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dc.contributor.authorZimmermann, T.en_US
dc.date.accessioned2016-02-08T10:11:50Z
dc.date.available2016-02-08T10:11:50Z
dc.date.issued2007en_US
dc.identifier.issn0066-1546
dc.identifier.urihttp://hdl.handle.net/11693/23310
dc.description.abstractThis paper aims to reappraise and evaluate central Anatolian connections with the Black Sea region and the Caucasus focusing mainly on the third millennium BC. In its first part, a ceremonial item, the knobbed or 'mushroom' macehead, in its various appearances, is discussed in order to reconstruct a possible pattern of circulation and exchange of shapes and values over a longer period of time in the regions of Anatolia, southeast Europe and the Caucasus in the third and late second to early first millennium BC. The second part is devoted to the archaeometrical study of selected metal and mineral artefacts from the Early Bronze Age necropolis of Resuloǧlu, which together with the contemporary settlement and graveyard at Kalinkaya-Toptaştepe represent two typical later Early Bronze Age sites in the Anatolian heartland. The high values of tin and arsenic used for most of the smaller jewellery items are suggestive of an attempt to imitate gold and silver, and the amounts of these alloying agents suggest a secure supply from arsenic sources located along the Black Sea littoral in the north and probably tin ores to the southeast of central Anatolia. This places these 'Hattian' sites within a trade network that ran from the Pontic mountain ridge to the Taurus foothills.en_US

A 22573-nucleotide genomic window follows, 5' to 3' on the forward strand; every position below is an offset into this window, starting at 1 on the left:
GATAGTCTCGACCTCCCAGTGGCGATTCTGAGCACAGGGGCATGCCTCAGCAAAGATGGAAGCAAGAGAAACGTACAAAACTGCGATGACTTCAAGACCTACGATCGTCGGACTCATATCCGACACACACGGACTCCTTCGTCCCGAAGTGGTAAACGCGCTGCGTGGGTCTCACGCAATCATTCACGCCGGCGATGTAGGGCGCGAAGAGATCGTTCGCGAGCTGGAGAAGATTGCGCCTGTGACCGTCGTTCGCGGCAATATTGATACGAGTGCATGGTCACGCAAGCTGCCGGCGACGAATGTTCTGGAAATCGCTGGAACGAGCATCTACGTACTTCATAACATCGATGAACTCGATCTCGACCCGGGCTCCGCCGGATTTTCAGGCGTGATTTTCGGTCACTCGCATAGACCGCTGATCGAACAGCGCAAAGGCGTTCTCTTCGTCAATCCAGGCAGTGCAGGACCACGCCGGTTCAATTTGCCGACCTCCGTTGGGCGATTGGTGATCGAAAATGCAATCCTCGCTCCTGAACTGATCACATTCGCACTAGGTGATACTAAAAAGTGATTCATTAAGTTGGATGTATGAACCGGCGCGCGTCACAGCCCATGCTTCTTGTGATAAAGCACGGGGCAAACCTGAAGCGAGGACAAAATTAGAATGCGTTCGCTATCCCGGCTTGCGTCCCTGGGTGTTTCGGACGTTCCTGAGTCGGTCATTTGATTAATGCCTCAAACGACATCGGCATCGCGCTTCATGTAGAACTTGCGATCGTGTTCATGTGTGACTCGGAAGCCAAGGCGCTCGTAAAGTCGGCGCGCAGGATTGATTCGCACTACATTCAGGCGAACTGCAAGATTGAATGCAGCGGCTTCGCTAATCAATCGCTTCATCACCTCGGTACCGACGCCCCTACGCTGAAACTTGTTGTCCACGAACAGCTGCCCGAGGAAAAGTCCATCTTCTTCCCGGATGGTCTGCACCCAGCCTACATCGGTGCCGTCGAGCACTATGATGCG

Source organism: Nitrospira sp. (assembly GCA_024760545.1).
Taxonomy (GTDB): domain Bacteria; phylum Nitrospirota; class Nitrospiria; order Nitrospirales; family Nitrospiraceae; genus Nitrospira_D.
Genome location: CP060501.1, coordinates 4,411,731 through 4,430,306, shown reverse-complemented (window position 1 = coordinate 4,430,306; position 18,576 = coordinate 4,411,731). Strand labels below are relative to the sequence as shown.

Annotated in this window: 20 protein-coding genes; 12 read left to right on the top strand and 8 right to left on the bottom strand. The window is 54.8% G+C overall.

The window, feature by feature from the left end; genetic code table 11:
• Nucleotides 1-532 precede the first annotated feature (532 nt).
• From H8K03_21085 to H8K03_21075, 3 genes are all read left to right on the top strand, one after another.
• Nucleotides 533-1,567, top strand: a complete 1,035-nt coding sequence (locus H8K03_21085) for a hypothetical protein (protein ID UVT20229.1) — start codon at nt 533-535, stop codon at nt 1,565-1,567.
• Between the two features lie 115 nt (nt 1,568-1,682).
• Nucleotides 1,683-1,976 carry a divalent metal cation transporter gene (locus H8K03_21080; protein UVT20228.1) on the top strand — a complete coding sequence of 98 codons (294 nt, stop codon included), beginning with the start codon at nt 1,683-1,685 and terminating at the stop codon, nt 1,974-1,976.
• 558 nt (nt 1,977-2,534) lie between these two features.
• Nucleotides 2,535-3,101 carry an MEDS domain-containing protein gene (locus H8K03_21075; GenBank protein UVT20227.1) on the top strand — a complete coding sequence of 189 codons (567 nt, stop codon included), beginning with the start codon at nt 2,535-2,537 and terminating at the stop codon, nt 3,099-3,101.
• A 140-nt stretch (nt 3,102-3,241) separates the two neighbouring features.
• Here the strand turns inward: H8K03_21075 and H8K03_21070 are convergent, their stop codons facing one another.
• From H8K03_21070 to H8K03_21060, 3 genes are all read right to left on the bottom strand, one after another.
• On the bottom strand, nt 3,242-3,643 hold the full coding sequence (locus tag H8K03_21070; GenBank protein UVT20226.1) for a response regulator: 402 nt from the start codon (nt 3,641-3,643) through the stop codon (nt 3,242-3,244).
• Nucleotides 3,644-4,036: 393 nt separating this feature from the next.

dc.language.isoEnglishen_US
dc.source.titleAnatolian Studiesen_US
dc.relation.isversionofhttps://doi.org/10.1017/S0066154600008504en_US
dc.titleAnatolia as a bridge from north to south? Recent research in the Hatti heartlanden_US
dc.typeArticleen_US
dc.departmentDepartment of Archaeologyen_US
dc.citation.spage65en_US
dc.citation.epage75en_US
dc.citation.volumeNumber57en_US
dc.identifier.doi10.1017/S0066154600008504en_US
dc.publisherCambridge University Pressen_US


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